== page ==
Ok, so your 48 hours have passed and you have religiously been practicing R.I.C.E. but you are no better, but no worse. At this point it is time to go to a medical doctor and learn as much as possible about the different possible treatments for your injury and then go through a careful decision process. And yoga can help you through all this.
In my situation with my right knee medial meniscal tear, I waited over six weeks of my own “conservative care” approach before the grim reality hit that things weren’t getting better. I didn’t follow my advice of getting medical help after 48 hours because I thought I could just heal my knee with a lot of RICE and restorative inverted poses. It did slowly get better over the six weeks but I reached a plateau in regaining movement and decreasing edema, and finally acknowledged I needed to be evaluated and diagnosed by a physician. (And frankly, I do have “white coat syndrome” and found it is easier hide my head in the sand and not acknowledge that my injury was more serious than I thought. There was no actual injury so I kept hoping it would get better. Sometimes we ALL practice avoidance!)
I then entered into the traditional medical model (see Fizzy Yoga!) and began non-surgical medical interventions. Along the way, I realized that I needed to add other C.A.M. (complementary alternative medical) approaches to my other endeavors. I realized that I needed to address all five koshas and sought out other medical practitioners that I trusted to aid me in my healing not just by addressing the physical injury but also by preparing me for the question that I had been avoiding: was I going to opt for surgical repair of my meniscal tear?
I meditated on the reason I wanted surgery and what would I gain from it. I had never in my 58 years had ANY surgical interventions, so even to contemplate surgery was a huge question for me to come to grips with. Many people told me to “just have the surgery, it is no big deal,” while others told me horror stories about failed meniscal surgeries and a NY Times article on why knee arthroscopy doesn’t work. But the surgeon who I consulted for this procedure was spectacular. He told me point blank that the decision was mine, but that I couldn’t be on the fence about it. I needed to believe it was the right choice for me. He even went as far to tell me that I could cancel in the surgical suite before anesthesia if I wanted to. His words changed the power dynamics and allowed me the space to meditate on my own fears and come to terms with them. He would do his job, but I had to do mine also.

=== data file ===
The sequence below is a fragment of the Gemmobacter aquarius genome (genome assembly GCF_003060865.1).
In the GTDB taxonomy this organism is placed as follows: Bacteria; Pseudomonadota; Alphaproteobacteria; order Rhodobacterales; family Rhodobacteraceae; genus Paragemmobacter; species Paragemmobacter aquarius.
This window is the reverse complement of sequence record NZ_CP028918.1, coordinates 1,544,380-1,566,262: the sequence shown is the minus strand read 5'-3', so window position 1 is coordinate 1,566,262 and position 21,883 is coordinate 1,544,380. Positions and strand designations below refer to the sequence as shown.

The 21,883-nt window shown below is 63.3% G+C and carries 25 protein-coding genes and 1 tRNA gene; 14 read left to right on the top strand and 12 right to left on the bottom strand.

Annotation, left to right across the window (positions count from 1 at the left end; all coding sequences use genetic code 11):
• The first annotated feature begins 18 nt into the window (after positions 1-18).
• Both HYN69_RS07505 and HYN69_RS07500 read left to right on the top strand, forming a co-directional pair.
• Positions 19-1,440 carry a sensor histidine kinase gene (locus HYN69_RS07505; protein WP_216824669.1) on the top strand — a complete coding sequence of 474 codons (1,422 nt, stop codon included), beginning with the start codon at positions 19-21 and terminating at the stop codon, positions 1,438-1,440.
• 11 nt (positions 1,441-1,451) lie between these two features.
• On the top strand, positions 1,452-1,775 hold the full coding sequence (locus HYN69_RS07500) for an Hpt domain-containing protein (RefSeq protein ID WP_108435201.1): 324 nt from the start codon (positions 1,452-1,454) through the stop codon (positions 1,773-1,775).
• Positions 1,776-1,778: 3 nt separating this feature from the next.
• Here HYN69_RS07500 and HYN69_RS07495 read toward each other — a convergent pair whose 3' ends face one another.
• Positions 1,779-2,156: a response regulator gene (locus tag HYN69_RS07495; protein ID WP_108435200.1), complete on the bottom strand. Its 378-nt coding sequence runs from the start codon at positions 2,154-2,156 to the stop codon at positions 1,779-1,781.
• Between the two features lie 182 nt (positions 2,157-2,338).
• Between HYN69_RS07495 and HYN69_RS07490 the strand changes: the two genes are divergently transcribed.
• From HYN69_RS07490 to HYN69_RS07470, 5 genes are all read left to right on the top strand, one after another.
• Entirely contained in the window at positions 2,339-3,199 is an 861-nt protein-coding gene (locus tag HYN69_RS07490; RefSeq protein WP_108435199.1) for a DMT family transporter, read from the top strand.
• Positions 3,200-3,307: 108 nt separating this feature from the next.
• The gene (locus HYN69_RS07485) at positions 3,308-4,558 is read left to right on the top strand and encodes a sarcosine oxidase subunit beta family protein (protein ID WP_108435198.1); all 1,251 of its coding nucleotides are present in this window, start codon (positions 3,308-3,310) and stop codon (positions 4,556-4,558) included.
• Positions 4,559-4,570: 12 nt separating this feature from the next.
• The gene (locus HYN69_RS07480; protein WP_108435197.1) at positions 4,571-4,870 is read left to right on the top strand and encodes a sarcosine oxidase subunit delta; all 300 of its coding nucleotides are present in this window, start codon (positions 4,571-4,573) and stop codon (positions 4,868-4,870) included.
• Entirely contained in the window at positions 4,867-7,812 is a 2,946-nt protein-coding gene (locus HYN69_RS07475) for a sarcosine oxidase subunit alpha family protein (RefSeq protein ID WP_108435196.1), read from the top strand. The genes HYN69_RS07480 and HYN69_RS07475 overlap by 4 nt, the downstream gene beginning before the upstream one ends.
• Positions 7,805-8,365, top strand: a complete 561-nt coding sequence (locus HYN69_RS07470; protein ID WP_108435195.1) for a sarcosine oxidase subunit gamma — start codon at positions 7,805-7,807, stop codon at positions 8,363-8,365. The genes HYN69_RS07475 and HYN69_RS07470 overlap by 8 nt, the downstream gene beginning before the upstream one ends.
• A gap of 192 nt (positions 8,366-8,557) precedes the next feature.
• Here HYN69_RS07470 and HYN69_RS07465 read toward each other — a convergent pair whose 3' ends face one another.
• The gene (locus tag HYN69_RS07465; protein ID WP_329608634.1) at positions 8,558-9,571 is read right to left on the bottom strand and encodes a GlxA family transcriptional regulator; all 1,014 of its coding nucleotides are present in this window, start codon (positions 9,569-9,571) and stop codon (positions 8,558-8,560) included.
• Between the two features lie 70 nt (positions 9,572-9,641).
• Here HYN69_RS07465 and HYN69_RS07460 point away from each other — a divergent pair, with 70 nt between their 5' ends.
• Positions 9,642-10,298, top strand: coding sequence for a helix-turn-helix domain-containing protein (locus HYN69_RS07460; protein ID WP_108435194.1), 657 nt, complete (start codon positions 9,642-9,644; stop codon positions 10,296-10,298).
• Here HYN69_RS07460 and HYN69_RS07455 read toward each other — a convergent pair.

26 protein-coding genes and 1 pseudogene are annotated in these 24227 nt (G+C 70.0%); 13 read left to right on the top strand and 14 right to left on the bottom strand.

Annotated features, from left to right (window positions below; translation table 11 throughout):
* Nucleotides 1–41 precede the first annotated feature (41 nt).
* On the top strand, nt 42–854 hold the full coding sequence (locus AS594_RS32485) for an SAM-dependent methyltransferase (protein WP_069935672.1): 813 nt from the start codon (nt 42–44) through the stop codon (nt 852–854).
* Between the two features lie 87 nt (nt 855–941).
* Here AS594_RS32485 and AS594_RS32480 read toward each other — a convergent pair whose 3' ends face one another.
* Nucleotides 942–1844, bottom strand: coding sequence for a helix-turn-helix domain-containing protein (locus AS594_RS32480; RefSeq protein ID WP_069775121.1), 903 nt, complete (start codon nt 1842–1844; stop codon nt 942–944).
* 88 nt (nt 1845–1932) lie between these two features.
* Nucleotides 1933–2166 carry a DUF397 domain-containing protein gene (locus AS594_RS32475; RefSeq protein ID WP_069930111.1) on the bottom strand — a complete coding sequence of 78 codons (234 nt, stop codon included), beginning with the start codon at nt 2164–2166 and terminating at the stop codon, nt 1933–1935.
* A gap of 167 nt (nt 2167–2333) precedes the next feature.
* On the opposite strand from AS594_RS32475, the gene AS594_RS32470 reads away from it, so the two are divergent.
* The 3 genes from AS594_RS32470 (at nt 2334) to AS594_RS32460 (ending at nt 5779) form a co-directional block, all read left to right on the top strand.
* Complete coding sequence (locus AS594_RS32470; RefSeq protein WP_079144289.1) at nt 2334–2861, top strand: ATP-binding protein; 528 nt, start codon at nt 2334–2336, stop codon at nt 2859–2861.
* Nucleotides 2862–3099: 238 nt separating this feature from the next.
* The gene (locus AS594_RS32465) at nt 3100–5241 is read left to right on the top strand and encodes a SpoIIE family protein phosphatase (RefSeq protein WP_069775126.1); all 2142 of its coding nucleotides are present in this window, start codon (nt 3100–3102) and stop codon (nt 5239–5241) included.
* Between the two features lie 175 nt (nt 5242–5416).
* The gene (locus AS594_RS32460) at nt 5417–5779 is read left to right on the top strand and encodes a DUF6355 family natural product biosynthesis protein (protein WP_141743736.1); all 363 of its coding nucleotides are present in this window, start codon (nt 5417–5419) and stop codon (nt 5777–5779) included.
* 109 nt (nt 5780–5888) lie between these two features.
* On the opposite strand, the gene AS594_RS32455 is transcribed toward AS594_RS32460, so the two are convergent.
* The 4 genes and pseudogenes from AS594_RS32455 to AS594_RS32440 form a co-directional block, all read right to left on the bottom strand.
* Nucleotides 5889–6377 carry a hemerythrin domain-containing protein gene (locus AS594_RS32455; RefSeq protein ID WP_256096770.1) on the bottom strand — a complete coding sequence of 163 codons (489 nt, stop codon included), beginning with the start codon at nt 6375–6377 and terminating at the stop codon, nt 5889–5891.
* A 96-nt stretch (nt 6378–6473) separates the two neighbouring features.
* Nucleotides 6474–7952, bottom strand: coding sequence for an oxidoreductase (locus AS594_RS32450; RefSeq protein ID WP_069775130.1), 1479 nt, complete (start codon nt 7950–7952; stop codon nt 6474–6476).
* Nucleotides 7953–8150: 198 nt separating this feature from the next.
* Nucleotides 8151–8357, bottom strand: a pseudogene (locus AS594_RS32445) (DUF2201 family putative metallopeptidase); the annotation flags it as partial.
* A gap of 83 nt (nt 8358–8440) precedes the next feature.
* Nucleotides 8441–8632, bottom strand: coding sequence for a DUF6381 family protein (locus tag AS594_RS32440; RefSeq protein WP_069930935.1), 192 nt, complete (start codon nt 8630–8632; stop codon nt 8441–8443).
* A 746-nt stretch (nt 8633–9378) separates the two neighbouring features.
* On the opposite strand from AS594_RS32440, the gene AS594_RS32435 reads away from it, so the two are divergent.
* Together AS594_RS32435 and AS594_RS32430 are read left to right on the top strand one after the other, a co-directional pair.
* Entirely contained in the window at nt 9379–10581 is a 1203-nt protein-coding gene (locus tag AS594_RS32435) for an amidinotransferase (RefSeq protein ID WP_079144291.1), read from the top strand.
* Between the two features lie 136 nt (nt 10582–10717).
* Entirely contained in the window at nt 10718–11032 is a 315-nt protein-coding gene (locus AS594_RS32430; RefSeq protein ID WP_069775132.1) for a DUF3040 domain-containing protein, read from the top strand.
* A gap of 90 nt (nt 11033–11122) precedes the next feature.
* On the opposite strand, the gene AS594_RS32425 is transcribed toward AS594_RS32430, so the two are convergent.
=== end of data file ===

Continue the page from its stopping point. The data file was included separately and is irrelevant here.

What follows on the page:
Yoga helped me through the surgical process in many ways. Pre-op as I was waiting to be brought into the surgical suite, I was in a "comfy" type room with a recliner chair. I lay in that chair, covered myself with the blankets and practiced Ujaii breathing to calm myself. Also, I tried to clear my mind of all doubts and fears by just counting and following my breath. That practice helped immensely, and I was surprised on how low my blood pressure was when they took it before taking me into the operating suite. Just before the anesthesia was administered, I also tried to follow my breath as the lights literally went out. Post op in the recovery area again some Ujaii breathing helped to center me.
Once home, pranayama was helpful in quelling the anxiety and pain from the procedure. I didn't really start yoga asana practice till 24 hours post procedure. Starting with using my breath as I worked through my range of motion exercises and tried to be "kind” to my knee. Yoga is intimately connected to my current recovery. I really can't separate it out from my activities—everything I do now is with mindful attention to my knee and how it will respond to a new activity or asana position. Learning to GO SLOW is my current practice because when I don't, boy oh boy, does my knee balloon up! My knee is my teacher now and the rest of my body is the student—a different place to be for sure.
So, now it is two weeks post-op recovery. I have learned how to ask for help, which for me is really challenging. I have also learned that I need to still the little voice in the back of my mind that criticizes or is unhappy that I still can’t do something that I “should be able to do.” On the other hand, I’ve found it quite amazing how my knee has taught me how to experience asana differently. Yes, before I had to modify, modify, modify, but now the experience of gratitude is present. I ENJOY pranayama now and am practicing it more regularly. Also, I feel embraced by Chair Shoulderstand when I practice it. It is hard to describe but as soon as I am up in the pose I feel like I am getting a “big hug” that encompasses my entire being. The words don’t quite communicate the feeling of prana in my body!